Mediated Pedagogies (MERJ Conversation)

This source preferred by Mark Readman

Authors: Readman

Start date: 19 September 2013


Television has always been a place where learning is supposed to place: on-screen through the narrative arcs of particular characters and off-screen in the audience. Despite the existence of a multiplatform media ecology, television continues to function as a public sphere in which our fears, fantasies and anxieties are played out in fictional and non-fictional forms.

And education continues to be a key area of concern, with standards, curriculum reform and ‘NEETS’ all being adduced as evidence of a crisis. On TV we have seen a recent spate of programmes that are explicitly or implicitly concerned with pedagogy, shown in part through titles that include words such as ‘school’, ‘academy’ and ‘scholarship’ and in which the activity of teaching and learning is central.

This MERJ conversation is intended to elicit and develop thoughts around the following questions:

• How are particular pedagogic models and principles represented on television? • What is at stake in these representations? • In what ways do they engage with/respond to recent government ‘reforms’? • What characterises the discursive responses to these programmes? • What is implied about future directions for pedagogy?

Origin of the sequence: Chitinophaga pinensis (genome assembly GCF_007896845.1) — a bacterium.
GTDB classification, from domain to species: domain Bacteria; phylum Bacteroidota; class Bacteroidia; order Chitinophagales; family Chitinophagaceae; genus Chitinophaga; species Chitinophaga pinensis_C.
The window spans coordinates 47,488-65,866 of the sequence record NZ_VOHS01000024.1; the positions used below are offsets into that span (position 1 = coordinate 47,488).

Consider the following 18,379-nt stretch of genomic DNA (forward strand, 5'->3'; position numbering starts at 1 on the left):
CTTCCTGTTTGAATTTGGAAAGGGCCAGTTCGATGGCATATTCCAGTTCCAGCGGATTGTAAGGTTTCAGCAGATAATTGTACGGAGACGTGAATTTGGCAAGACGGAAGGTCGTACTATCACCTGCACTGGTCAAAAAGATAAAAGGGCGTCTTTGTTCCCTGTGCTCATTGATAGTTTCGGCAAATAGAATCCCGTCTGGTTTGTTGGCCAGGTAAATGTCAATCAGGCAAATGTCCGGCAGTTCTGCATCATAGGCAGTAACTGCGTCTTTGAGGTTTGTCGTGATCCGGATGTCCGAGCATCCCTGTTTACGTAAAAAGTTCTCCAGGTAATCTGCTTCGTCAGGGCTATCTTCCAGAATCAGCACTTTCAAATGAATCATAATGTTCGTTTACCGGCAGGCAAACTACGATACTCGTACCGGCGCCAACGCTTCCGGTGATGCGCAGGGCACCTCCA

Preparatory material will consist of a short paper on Jamie’s Dream School, together with a extract (accessible via Box of Broadcasts), and delegates will be invited to come prepared with comments and talking points about any other relevant programmes.

Areas of focus could include (but are not restricted to):

• Non-fiction programmes in which ‘broken’ learning is ‘fixed’; • Fictional programmes in which ‘learning relationships’ are dramatised; • Instructional programmes which ‘teach’.

The data on this page was last updated at 04:57 on May 24, 2019.